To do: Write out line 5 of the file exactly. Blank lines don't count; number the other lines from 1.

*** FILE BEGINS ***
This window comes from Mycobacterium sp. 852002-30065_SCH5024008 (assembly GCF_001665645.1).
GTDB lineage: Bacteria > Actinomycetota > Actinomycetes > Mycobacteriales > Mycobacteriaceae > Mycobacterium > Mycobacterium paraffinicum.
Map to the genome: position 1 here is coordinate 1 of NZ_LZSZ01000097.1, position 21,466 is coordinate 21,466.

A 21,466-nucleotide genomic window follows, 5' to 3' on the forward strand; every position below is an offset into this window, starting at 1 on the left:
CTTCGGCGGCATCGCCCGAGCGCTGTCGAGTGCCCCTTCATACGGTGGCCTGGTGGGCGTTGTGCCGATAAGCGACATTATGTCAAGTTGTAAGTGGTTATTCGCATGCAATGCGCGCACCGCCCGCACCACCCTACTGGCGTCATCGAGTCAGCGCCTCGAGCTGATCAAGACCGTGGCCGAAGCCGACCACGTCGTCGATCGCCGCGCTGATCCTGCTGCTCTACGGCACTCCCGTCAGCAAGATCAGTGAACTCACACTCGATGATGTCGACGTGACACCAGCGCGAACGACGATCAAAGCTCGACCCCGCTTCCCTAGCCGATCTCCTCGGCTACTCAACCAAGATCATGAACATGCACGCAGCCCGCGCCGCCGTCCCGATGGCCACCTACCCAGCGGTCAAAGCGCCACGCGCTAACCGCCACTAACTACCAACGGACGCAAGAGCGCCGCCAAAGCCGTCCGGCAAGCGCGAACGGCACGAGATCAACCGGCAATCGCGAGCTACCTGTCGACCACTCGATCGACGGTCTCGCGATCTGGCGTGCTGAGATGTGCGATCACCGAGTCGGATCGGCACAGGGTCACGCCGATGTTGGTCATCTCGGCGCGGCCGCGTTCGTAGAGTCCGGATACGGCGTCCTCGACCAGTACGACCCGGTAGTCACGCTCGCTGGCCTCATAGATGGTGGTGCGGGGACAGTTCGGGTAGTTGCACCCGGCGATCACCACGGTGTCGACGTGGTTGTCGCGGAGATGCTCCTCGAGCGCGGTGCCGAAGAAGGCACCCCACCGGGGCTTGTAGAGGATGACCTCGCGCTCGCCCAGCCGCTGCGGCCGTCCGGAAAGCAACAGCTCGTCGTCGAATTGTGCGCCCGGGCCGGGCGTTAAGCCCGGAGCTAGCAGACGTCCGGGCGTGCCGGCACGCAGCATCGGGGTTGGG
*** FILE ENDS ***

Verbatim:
CTTCGGCGGCATCGCCCGAGCGCTGTCGAGTGCCCCTTCATACGGTGGCCTGGTGGGCGTTGTGCCGATAAGCGACATTATGTCAAGTTGTAAGTGGTTATTCGCATGCAATGCGCGCACCGCCCGCACCACCCTACTGGCGTCATCGAGTCAGCGCCTCGAGCTGATCAAGACCGTGGCCGAAGCCGACCACGTCGTCGATCGCCGCGCTGATCCTGCTGCTCTACGGCACTCCCGTCAGCAAGATCAGTGAACTCACACTCGATGATGTCGACGTGACACCAGCGCGAACGACGATCAAAGCTCGACCCCGCTTCCCTAGCCGATCTCCTCGGCTACTCAACCAAGATCATGAACATGCACGCAGCCCGCGCCGCCGTCCCGATGGCCACCTACCCAGCGGTCAAAGCGCCACGCGCTAACCGCCACTAACTACCAACGGACGCAAGAGCGCCGCCAAAGCCGTCCGGCAAGCGCGAACGGCACGAGATCAACCGGCAATCGCGAGCTACCTGTCGACCACTCGATCGACGGTCTCGCGATCTGGCGTGCTGAGATGTGCGATCACCGAGTCGGATCGGCACAGGGTCACGCCGATGTTGGTCATCTCGGCGCGGCCGCGTTCGTAGAGTCCGGATACGGCGTCCTCGACCAGTACGACCCGGTAGTCACGCTCGCTGGCCTCATAGATGGTGGTGCGGGGACAGTTCGGGTAGTTGCACCCGGCGATCACCACGGTGTCGACGTGGTTGTCGCGGAGATGCTCCTCGAGCGCGGTGCCGAAGAAGGCACCCCACCGGGGCTTGTAGAGGATGACCTCGCGCTCGCCCAGCCGCTGCGGCCGTCCGGAAAGCAACAGCTCGTCGTCGAATTGTGCGCCCGGGCCGGGCGTTAAGCCCGGAGCTAGCAGACGTCCGGGCGTGCCGGCACGCAGCATCGGGGTTGGG